Lightning out of Lebanon : Hezbollah terrorists on American soil


    • Diaz, Tom
    • Newman, Barbara


Lightning out of Lebanon : Hezbollah terrorists on American soil

Tom Diaz and Barbara Newman

Presidio Press, 2006 , c2005

Presidio Press trade pbk. ed

大学図書館所蔵 件 / 1



Includes bibliographical references (p. [235]) and index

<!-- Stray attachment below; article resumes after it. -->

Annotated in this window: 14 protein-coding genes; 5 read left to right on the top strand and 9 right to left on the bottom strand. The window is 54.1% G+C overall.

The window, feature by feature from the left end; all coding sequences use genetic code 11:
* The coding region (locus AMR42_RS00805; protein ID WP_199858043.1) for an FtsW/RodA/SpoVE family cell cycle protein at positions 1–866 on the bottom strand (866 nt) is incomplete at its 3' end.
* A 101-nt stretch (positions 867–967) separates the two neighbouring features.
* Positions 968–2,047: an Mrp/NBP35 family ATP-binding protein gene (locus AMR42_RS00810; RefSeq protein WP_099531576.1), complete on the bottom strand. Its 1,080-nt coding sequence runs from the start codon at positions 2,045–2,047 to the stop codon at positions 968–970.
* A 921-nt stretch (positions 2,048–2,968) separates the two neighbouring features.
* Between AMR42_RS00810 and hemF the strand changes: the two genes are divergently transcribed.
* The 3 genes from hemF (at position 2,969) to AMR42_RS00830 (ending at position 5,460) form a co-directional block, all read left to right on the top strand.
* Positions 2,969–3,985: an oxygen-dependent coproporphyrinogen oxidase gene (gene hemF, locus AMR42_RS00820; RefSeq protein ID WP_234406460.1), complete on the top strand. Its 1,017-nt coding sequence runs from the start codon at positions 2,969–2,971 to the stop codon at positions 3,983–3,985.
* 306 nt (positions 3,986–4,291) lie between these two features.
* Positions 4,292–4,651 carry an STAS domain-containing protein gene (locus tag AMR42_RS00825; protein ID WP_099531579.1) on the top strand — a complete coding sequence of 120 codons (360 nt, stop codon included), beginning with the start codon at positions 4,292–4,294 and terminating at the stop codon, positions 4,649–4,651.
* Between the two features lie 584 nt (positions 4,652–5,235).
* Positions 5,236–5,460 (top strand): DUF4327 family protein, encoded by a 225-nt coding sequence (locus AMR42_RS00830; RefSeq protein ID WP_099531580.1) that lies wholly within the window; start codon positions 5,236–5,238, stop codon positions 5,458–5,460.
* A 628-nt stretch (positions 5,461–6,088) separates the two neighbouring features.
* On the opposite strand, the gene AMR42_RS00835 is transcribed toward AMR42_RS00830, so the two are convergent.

Prior to 9/11, one terrorist group had killed more US citizens than any other - Hezbollah, the 'Party of God'. Hezbollah is an organisation of highly disciplined Muslim extremists: it was they who killed 241 US marines in Beirut in 1983, bombed the US embassy there, and kidnapped and tortured US citizens living in Lebanon. A Lebanese group of Shiite militants, Hezbollah has evolved into a major force in Lebanon's society and politics. Formed in Lebanon by Iranian Revolutionary Guards in 1982, it is fuelled by hatred of Israel and the United States. Hezbollah served as an inspiration to Palestinian factions fighting to liberate occupied territory, and was inspired by the success of the Iranian Revolution. The party originally dreamt of transforming Lebanon's multi-confessional state into an Iranian-style Islamic state. Its 1983 truck-bomb attack against the US Marine barracks in Beirut resulted in the largest peacetime loss ever for the US military, and caused President Reagan to withdraw all troops from Lebanon. Lightning out of Lebanon tells the story of Hezbollah's operations in the US. A cell in North Carolina is profiled, the members of which are the first terrorists ever convicted of violating a Federal statute banning the aiding of terrorist organisations. For ten years the cell engaged in military training and raised millions of dollars through illegal activity to support terrorists around the world. Using their exclusive sources in the Middle East and the US counter-terrorism establishment, the authors examine how best to combat the group Bob Graham, Vice-Chairman of the Senate Intelligence Committee, described as'the A team of terrorism'.

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